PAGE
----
Jakarta, known for being highly congested and for poor urban planning, has been dealing with severe floodwaters that have gradually submerged two-fifths of the city under sea level. The pursuit of economic development that would help classify the capital as a megacity has practically destroyed the island’s rainforests. Jakarta’s unsustainable development projects have also swallowed up nearby towns throughout the years, leaving them defenceless against the devastating effect of rising tides that are covered in plastic waste. The proposed solution is relocating Indonesia’s capital to the island of Borneo, which government officials believe will help reduce inequalities and bring about growth. Nevertheless, the environmental degradation that led to this decision is a salient example of how developing islands are struggling to protect their urban areas from natural hazards. Moving the capital to another island also raises questions about how the new city will be built amidst one of the world’s most important rainforests and a supposedly protected area.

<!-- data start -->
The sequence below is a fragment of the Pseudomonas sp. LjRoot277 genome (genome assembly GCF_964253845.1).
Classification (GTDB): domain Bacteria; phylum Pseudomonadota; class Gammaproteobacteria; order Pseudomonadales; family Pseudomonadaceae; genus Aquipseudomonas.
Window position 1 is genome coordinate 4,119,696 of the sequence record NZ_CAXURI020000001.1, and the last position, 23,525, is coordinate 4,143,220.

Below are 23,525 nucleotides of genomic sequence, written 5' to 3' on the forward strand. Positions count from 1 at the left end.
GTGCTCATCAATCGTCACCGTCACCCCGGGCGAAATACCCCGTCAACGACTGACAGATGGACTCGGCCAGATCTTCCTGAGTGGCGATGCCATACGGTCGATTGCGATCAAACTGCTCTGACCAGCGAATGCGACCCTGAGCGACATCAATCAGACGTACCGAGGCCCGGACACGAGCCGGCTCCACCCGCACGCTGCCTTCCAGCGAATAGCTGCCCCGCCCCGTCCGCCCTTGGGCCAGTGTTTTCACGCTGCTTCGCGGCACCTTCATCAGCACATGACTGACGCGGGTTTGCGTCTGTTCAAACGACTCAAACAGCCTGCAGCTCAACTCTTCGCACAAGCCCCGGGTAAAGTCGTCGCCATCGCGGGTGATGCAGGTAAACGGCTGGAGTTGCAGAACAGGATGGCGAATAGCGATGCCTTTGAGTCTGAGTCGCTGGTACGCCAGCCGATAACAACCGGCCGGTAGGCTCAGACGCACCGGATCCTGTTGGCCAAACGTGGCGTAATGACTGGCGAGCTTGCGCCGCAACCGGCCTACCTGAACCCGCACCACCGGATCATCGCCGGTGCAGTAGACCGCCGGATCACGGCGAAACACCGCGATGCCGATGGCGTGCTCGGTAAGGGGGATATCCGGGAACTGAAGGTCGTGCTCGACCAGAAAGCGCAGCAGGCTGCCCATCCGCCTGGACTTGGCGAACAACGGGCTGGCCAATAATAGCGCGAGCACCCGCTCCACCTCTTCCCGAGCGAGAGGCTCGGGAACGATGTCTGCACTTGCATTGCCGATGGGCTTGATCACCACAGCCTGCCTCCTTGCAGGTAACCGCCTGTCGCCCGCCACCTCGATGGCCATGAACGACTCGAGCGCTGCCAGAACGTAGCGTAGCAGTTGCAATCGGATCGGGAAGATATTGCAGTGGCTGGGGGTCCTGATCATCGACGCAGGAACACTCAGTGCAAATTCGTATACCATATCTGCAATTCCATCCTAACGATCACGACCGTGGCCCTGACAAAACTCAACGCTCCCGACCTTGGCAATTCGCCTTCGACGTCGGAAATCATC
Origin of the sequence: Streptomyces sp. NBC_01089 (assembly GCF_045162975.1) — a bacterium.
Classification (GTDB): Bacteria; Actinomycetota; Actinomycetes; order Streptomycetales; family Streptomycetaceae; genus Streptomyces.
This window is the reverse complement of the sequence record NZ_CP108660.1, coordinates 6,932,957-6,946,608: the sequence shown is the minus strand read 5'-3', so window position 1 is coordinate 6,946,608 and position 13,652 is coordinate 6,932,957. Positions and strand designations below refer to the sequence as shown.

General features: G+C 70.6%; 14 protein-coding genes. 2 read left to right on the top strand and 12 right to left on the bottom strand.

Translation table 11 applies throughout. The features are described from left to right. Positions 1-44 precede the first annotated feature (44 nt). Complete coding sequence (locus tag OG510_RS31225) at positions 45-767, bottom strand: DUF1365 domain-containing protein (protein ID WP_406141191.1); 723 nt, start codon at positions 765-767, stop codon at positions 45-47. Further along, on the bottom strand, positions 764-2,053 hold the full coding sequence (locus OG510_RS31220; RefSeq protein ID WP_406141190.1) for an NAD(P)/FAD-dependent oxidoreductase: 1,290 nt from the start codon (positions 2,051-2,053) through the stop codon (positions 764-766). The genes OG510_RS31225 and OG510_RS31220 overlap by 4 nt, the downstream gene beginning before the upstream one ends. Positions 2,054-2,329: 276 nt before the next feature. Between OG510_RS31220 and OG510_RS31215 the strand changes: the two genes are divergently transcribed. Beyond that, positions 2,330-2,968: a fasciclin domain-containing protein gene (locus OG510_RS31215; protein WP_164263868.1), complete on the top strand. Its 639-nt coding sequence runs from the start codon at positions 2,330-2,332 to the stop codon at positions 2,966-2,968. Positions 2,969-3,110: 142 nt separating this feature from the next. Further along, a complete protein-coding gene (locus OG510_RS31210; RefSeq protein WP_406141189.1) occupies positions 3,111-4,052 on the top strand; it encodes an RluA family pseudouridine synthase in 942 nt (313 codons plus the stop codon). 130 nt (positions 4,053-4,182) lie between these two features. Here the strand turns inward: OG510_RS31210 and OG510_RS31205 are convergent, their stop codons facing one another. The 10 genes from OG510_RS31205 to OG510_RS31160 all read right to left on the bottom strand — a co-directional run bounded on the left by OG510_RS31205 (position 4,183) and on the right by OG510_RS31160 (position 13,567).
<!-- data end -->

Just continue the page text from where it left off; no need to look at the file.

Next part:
Singapore and Jakarta – Exemplary For Urban Disparities

Despite their geographical proximity, the two island nations are radically different in their development policies. As two of East Asia’s most important and vibrant cities, they also typify the divides that exist across urban areas within the Global South. These discrepancies result from national histories, economic strategies, and governance regimes, which in turn shape urban disparities across island nations facing the same existential threat of climate change.

Urban areas, both old and new, call for the convergence of social, economic, and environmental resilience. Gentrification trends and weak institutional capacities increase the severity of the climatic challenges laying ahead for island and small island states. However, focusing on resilience and integrated preparedness is a key factor in the establishment of efficient disaster risk reduction mechanisms and projects created by local governments and guided by global governance frameworks. In addition to partnership programs between island states, the support of the international community is vital for the islands’ cutting-edge transformation of urban climate-resilient development, so they too can protect their ecosystems and economies.

Stephania Constantinou